England, and the UK as a whole, is notoriously expensive for visitors. You’d be lucky to find dorm room accommodation for less than £20 (US$30) and when you add this to food and travel costs it soon adds up. According to Lonely Planet, backpackers could scrape by on £50 per day, but this is unlikely in London. To help you get by in this pricey city I’ve compiled a short list of five free things to do in London.
|£18 to get in to Westminster Abbey?
Surprisingly, many museums in London are free to enter. The list includes:
- The National Gallery, Trafalgar Square
- National Portrait Gallery, next door to the National Gallery
- British Museum, Great Russell Street not far from Tottenham Court Road
- Natural History Museum, Kensington
- Science Museum, Kensington
- Victoria and Albert Museum, Kensington
- Tate National, Millbank
- Tate Modern, South Bank
It’s a pretty impressive list! You could spend hours in each of these wonderful national treasures. There are privately owned museums that charge an entry fee, for example the London Transport Museum in Covent Garden and many other attractions charge some, quite frankly, extortionate amounts to get in. Did you know it costs £18 to visit Westminster Abbey? I understand that they need to pay for the upkeep of the Abbey but surely if they reduced the costs they would attract more visitors and bring in just as much?
2. Walk Over Tower Bridge
Tower Bridge is a sight synonymous with London. The bridge was completed in 1894 after it was decided that another river crossing was needed in the East of London. At the time, the only other bridge was London Bridge. One of the best places to capture those classic Tower Bridge photographs is from the South Bank near the HMS Belfast. Walking over the bridge is totally free and offers some great views up and down the River Thames. There is an exhibition you can visit which lets you walk across the high level walkways but it’s £8 so I’ll leave that one up to you.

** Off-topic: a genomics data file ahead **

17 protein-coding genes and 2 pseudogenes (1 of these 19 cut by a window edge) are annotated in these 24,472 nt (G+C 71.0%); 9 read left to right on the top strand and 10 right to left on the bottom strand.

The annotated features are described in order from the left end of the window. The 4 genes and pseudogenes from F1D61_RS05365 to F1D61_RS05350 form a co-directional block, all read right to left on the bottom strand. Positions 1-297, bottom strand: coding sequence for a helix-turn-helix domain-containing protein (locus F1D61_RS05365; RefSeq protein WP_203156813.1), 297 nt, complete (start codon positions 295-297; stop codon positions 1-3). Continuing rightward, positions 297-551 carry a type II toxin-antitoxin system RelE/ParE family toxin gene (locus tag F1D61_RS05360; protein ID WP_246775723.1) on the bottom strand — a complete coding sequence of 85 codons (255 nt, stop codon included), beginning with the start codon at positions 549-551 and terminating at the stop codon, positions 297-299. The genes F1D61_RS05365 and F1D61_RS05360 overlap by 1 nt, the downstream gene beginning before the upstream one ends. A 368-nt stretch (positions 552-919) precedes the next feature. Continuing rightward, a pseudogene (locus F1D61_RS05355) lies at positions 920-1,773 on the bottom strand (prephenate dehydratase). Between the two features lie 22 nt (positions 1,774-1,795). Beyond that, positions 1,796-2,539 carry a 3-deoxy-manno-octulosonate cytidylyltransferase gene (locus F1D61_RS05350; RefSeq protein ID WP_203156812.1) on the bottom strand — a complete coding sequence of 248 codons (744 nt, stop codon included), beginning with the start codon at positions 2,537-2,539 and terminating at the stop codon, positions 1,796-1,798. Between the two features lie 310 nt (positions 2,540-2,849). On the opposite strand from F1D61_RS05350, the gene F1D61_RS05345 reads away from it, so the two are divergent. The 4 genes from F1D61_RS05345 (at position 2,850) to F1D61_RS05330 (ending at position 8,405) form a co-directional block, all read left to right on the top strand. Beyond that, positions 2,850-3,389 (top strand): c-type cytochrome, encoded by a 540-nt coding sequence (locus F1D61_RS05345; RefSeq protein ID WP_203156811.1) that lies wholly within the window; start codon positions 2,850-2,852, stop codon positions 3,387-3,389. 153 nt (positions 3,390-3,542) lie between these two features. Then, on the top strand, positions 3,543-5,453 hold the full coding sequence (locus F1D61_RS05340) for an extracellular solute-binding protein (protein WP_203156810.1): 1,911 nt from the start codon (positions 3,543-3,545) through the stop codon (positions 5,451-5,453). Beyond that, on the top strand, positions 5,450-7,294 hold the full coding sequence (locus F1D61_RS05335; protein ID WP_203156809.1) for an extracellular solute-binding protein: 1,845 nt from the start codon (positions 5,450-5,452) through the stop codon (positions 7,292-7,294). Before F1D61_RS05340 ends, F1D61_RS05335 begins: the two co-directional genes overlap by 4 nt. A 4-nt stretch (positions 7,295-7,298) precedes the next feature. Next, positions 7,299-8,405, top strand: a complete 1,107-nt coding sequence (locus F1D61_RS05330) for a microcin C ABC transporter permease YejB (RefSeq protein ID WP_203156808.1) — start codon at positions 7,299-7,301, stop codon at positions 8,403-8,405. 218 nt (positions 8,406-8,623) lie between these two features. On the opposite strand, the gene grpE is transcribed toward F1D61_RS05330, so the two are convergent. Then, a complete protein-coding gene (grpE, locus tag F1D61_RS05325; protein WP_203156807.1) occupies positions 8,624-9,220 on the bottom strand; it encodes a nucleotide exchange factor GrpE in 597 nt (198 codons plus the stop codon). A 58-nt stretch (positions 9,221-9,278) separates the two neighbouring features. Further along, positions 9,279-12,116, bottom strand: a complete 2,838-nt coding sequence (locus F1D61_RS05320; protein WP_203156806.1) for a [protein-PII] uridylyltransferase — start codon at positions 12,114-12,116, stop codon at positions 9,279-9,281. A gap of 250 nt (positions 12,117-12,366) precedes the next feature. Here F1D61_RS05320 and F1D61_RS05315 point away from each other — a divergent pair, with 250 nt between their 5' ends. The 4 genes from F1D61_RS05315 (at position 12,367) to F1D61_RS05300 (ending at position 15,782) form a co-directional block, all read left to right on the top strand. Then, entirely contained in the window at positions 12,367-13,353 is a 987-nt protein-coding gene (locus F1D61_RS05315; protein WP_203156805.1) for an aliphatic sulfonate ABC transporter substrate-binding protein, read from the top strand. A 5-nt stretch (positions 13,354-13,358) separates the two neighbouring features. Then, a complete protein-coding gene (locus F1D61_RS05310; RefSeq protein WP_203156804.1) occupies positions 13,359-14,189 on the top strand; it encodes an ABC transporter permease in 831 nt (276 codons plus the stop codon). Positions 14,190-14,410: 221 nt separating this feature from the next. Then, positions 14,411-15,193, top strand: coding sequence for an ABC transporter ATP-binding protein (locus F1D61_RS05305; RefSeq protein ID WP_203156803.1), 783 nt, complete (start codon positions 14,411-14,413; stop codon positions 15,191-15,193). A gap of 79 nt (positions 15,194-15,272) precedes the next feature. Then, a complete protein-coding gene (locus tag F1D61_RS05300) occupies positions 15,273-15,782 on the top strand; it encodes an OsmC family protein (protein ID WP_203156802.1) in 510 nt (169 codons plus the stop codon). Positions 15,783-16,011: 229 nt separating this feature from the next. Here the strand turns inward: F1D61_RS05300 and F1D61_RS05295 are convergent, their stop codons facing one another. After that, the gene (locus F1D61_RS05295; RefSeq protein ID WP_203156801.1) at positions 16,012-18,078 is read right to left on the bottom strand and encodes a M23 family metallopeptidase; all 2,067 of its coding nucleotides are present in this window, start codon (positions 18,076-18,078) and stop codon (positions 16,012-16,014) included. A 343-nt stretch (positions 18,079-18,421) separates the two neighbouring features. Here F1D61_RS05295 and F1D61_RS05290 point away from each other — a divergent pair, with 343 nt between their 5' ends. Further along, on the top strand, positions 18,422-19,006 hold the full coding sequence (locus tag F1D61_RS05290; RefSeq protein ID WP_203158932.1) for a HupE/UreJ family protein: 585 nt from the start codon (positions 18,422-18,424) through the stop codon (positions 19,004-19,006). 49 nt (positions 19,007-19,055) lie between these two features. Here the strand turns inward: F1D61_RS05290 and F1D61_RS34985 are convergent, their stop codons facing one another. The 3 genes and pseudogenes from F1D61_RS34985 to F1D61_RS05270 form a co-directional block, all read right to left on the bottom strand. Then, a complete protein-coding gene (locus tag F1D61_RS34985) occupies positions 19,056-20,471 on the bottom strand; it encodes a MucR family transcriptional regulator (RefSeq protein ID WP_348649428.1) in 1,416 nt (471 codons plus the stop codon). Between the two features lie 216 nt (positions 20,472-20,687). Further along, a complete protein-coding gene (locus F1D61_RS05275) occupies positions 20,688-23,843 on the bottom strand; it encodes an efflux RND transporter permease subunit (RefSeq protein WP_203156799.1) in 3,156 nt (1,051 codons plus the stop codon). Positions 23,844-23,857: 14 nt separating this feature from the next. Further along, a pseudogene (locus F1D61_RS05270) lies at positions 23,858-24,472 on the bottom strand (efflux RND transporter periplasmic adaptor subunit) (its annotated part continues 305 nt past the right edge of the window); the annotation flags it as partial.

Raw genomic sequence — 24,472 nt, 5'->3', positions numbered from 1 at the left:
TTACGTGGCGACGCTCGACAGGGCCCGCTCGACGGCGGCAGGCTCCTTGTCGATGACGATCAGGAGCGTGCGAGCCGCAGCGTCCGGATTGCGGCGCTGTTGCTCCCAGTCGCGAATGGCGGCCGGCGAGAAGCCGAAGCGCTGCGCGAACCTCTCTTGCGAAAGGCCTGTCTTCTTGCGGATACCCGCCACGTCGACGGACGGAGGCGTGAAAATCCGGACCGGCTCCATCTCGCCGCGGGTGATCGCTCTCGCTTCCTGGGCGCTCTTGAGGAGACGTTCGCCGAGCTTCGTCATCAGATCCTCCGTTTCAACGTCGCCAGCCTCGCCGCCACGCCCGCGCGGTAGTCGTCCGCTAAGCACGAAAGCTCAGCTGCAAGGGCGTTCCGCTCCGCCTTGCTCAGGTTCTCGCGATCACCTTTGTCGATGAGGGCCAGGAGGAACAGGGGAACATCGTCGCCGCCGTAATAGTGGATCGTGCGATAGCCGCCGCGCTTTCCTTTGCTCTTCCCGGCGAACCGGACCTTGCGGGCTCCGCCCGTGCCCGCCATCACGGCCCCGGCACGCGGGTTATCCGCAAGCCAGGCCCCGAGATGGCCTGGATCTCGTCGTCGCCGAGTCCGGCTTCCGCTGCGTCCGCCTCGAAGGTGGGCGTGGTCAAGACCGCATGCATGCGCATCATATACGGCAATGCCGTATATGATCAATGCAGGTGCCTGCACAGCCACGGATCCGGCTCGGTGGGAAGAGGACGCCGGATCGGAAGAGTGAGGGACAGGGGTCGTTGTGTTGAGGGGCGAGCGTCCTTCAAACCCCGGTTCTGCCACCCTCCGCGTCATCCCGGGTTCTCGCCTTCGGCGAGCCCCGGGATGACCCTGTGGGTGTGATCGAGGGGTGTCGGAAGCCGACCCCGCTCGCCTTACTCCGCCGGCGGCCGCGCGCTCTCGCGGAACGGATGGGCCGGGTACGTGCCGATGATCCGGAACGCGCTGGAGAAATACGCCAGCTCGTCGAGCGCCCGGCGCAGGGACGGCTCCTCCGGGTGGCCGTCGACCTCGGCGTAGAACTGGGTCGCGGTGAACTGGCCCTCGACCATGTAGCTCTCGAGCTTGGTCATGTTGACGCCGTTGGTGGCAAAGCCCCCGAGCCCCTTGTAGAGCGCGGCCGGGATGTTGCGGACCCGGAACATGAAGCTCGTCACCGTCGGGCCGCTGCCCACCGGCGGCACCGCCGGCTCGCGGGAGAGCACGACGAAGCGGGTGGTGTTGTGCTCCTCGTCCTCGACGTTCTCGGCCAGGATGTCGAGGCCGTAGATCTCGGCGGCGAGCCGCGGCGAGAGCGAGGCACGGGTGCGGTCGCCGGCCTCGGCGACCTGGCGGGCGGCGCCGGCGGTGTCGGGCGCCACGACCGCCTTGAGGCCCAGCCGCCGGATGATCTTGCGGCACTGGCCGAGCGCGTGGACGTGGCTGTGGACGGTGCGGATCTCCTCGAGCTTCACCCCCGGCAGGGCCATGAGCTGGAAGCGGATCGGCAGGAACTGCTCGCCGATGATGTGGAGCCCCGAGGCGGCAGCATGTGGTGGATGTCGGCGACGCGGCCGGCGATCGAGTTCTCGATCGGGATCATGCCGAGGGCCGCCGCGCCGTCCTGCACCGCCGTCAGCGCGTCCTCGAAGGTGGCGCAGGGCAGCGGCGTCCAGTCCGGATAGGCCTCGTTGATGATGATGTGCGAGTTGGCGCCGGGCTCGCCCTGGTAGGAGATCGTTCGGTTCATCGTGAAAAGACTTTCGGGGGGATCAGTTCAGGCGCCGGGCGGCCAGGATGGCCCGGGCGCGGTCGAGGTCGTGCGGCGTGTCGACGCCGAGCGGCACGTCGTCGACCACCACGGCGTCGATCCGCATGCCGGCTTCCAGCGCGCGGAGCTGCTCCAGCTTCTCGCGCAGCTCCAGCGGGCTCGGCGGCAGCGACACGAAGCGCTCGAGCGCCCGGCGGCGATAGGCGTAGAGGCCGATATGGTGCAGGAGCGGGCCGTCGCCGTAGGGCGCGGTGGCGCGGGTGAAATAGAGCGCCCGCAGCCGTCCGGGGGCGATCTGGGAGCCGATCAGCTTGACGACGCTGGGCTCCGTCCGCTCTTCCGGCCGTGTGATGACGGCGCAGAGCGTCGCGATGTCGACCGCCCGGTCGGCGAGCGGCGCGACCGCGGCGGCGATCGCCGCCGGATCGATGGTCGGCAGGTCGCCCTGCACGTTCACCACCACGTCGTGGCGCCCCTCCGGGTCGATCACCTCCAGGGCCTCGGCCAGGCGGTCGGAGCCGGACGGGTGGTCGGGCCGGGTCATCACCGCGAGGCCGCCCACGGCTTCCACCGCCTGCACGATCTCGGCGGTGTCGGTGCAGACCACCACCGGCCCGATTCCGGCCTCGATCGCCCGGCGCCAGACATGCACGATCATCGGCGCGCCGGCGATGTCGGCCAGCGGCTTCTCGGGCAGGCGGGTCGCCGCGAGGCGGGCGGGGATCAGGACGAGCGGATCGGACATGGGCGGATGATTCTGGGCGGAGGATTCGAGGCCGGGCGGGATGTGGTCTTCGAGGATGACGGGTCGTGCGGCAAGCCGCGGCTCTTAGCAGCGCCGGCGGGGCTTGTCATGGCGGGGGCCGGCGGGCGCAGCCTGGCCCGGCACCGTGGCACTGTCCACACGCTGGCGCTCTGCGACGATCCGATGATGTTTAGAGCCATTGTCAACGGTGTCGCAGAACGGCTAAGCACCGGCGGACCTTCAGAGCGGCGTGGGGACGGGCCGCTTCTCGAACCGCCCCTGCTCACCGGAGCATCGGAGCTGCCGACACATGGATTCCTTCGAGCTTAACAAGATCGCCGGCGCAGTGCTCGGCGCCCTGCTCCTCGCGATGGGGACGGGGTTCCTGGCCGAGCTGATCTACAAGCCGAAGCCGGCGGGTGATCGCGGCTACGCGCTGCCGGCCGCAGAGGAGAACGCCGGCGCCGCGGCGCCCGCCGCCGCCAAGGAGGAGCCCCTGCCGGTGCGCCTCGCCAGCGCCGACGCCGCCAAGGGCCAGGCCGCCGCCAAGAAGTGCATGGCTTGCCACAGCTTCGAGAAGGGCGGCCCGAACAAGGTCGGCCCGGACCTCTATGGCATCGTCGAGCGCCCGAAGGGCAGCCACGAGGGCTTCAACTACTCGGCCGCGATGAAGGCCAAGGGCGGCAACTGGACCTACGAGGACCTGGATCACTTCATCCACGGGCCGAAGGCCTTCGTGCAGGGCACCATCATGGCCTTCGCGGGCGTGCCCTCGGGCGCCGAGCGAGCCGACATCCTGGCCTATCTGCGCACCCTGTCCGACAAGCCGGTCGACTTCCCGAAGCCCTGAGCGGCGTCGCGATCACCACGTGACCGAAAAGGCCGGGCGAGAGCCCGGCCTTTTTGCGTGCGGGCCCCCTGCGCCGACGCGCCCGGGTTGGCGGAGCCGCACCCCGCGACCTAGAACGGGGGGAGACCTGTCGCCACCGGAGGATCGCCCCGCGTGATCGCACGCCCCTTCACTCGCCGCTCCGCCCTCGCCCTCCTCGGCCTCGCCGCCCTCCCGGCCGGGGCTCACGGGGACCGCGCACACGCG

|Tower Bridge from the North bank of the Thames with the HMS Belfast in sight|
3. Take in the Markets and Street Theatre at Covent Garden
Covent Garden is home to a huge market. There’s the Jubilee Hall that houses a wide range of stalls selling anything from antiques to I heart London t-shirts, the East Colonnade Market where the stalls sell homemade soaps and other handicrafts, and in the Apple Market you can find a huge selection of products for sale by artisans. The surrounding buildings are home to high end shops and eating places galore. Of course, window shopping is always free and while you’re wandering around Covent Garden you’ll come across street theatre acts. The best acts are found in the piazza in front of the church, but they’re all dotted around. Covent Garden is also a fantastic place to sit and people watch. If you like beer, try the Porterhouse brewery pub. It has a whole menu of beers from around the world! Opposite, used to be The Australia Shop. I’m really sad that it has closed down as whenever I was in London I was go in to pick up a Cherry Ripe or two. Now I’ll have to order them online and pay even more for the delicious Australian choccie bar.
4. Explore the Sights of London on Foot
Although the distances are quite large, London is a very walkable city. It’s actually pretty flat. Many of the main attractions are centrally located and it’s possible to walk a loop that takes them all in. From Trafalgar Square you can walk through Admiralty Arch and down The Mall to Buckingham Palace. You can watch the Changing of the Guard most days at 11.30am, get there early to get a good view through the railings. From Buckingham Palace walk through St James’ Gardens and see if you can spot any pelicans. At the end of the park you’re in Whitehall and the Houses of Parliament, 10 Downing Street and Horse Guards Parade are all within easy reach. Both Leicester Square and Covent Garden are a stone’s throw from Trafalgar Square as well. Just walk north past the National Portrait Gallery to reach Leicester Square. West from here is Covent Garden: east of Leicester Square is Soho. Handily, there are lots of little maps dotted about. You’ll see black sign posts that have maps on them. One map shows the wider area and the other the local area with a walking time guide on it. They are really useful! If you’re want to travel further afield, the Barclay’s Cycle Hire scheme is brilliant value for money and there are bike stations all over London. For just £2 you can have unlimited cycle rides up to 30 minutes in duration. Take a look at the website for more pricing information.
5. Enjoy the Many London Parks
|This is me in St James’ Park|
One of the wonderful things about London is the amount of green space. There are large parks all over the capital and of course they are all free to enter. Some of the parks are:
- St James’ Park
- Hyde Park
- Regent’s Park
- Green Park
- Greenwich Park
- Kensington Gardens
All of the above are historical Royal Parks and the Government look after them so that future generations will also be able to enjoy the parks. London’s parks are a brilliant place to unwind, have a picnic and spend time with friends.
I love the hustle and bustle of London. There’s always something going on and you can never be short of something to do. When I visited last week it was really hot and very busy. London is fun all year round, each season brings different events and the landscape changes.